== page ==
I was making $160 a week (about $900 today) as an investigative reporter/editor at the Evening Outlook in Santa Monica, California. I had a pregnant wife, a 13-year-old brother I was raising and a bad ass eighty-pound German Shepherd, named Tasha, to keep us safe.

My rent was $135 a month, so to help make ends meet I managed a block of apartments – in three parcels – where Ocean Avenue met Washington Boulevard in Venice Beach. Which is where Roger and the Blue Meanie and all the other cool people, oddballs, criminals and just plain nuts who inhabit these tales hung their water pipes. In return, I got my rent free, plus another $100 a month. I also made extra money painting vacant apartments and repairing simple things.

The first complex, which is where I lived, was on the corner of Ocean Avenue. Directly across from me was a large Quonset-type hut converted into a boat house. It was far from an eyesore, thanks to a fabulous 80-foot mural. It was a real piece of Bohemian art, with portraits of jazz musicians, beach scenes and Venice street life.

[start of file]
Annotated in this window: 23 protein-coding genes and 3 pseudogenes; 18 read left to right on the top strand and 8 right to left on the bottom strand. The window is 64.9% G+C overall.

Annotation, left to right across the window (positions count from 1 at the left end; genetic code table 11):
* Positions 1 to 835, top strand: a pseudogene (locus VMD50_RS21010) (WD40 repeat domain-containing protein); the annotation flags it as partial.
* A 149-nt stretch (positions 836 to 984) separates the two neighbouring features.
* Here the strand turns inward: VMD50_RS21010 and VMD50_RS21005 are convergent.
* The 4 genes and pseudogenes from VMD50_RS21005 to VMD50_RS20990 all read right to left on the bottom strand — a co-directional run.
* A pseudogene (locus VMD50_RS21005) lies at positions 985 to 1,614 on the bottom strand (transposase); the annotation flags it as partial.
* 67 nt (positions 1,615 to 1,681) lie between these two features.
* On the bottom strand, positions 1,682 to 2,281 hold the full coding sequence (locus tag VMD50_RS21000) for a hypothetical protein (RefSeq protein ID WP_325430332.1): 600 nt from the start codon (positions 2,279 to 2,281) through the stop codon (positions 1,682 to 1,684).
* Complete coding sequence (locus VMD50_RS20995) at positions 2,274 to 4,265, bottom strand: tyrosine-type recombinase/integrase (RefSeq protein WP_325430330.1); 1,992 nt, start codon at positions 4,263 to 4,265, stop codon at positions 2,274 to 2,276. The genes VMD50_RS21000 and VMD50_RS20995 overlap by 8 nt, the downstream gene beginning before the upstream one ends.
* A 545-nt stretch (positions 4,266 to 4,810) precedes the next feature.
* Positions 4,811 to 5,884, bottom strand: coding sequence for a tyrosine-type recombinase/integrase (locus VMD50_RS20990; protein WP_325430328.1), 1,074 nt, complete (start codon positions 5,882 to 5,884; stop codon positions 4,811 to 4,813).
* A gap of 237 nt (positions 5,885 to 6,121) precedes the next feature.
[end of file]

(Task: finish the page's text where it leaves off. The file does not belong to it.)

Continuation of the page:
There were four units in my building – all two-story townhouses, with a nice-sized living room and kitchen downstairs and two large bedrooms and a bathroom upstairs. Besides my little family, there was Marita – the estranged middle-aged wife of a metal shop owner. She had the body of an exotic dancer and the face of a harridan and kept in shape by continually scouring her place from top to bottom, while drinking beer and popping prescription diet pills. Next to her was a UCLA art student. She was as talented as she was beautiful and the whole time she lived there she had a string of live-in lovers of both sexes. They were all interesting people ranging from artists to musicians to scientists. In the fourth unit, which overlooked the empty fields where the Marina Del Rey was being built, were two Toms. To be exact, one was Tom and the other was Thom.